Steam Process

steam pic

When heated, water turns as steam, as the amount of water expands as it turns to steam inside the boiler, creating a high pressure. The expansion of steam pushes the pistons that connect to the driving wheels that operate the locomotive.

1. Coal or oil are the fuels used for heating the water. Coal is carried to the firebox. Water is carried in the tender in a tank surrounding the coal by the injector.

2. The hot gases released from the coal flow forward through a series of flues or tubes to the front of the locomotive.

3. Heat turns the water to steam, and rises to the top of the boiler by tubes called the "steam generator" of the locomotive.

4. Steam elevates to the highest point in the boiler and the throttle is used to regulate the amount of steam being sent to the pistons.

5. Steam passes to the piston valves and to the cylinders. Once in the piston, the steam expands, pushing it in the opposite direction. At the end of the piston stroke, an exhaust port opens, allowing the steam to escape. Then the process is reversed with steam admitted to either side of the piston so that it is always under power. A lever in the cab allows the engineer to control the action of the piston valves (direction of locomotive movement, and timing).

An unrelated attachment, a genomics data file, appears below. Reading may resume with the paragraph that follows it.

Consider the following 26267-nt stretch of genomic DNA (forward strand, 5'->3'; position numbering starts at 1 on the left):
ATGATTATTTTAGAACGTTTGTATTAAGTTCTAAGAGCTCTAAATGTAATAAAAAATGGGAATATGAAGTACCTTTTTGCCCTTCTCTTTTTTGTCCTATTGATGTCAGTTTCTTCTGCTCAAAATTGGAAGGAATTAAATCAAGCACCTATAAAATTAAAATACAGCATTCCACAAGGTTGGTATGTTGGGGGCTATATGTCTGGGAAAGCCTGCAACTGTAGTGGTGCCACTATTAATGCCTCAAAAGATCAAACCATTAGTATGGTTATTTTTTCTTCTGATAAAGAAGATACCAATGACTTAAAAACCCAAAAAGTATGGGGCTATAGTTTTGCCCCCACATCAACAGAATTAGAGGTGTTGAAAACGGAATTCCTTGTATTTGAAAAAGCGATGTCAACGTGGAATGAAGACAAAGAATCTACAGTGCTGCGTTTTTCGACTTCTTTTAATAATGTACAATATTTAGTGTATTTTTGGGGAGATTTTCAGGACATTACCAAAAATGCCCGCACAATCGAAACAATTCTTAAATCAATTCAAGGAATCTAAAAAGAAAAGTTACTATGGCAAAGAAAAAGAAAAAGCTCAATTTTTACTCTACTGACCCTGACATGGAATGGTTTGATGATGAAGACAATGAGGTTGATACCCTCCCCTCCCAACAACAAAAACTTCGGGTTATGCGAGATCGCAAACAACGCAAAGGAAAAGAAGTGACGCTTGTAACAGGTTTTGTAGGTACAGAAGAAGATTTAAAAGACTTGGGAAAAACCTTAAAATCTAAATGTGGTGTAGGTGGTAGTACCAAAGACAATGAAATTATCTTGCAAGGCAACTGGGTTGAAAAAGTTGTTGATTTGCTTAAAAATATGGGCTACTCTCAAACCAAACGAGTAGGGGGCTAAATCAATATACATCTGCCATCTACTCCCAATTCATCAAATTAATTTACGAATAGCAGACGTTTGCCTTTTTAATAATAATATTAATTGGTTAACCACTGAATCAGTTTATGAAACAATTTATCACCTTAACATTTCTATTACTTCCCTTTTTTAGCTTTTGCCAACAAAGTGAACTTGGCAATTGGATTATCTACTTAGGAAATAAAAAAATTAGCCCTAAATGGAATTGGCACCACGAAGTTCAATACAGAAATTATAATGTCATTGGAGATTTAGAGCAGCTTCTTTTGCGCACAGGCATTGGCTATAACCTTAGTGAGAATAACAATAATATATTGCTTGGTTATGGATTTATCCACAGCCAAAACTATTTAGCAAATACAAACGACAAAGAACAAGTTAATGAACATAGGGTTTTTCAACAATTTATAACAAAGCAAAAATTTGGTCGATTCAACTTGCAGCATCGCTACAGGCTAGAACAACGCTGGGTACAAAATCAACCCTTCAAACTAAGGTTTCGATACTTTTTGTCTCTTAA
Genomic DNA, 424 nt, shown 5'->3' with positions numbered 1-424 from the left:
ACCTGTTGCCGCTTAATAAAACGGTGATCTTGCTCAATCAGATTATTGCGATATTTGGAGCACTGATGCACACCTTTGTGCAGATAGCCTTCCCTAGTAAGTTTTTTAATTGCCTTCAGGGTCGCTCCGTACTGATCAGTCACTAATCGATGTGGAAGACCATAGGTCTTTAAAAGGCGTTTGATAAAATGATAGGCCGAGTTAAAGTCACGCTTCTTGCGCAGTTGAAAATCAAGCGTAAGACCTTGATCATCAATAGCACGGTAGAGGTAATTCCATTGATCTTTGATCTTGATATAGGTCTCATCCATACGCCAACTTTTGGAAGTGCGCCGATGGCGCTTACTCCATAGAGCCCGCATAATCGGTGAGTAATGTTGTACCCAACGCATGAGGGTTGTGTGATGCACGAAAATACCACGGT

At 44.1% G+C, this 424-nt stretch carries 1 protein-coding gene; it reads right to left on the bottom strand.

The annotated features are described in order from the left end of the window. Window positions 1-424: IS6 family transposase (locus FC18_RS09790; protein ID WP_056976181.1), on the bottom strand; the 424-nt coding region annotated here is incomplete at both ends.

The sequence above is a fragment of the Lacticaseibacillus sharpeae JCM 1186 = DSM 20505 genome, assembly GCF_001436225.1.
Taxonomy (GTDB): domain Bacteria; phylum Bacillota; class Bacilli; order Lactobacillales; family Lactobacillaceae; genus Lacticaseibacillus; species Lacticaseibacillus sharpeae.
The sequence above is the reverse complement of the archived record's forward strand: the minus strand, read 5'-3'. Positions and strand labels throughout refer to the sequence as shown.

6. The pistons push or pull the rods connected to the drive wheels, providing the force needed to move the locomotive.

7. The steam is exhausted through a nozzle and up through the smokebox into the stack. A draft or vacuum introduces air through the firebox grates to induce combustion of the coal. Both exhausted steam and coal smoke travel up through the stack.

bottom pic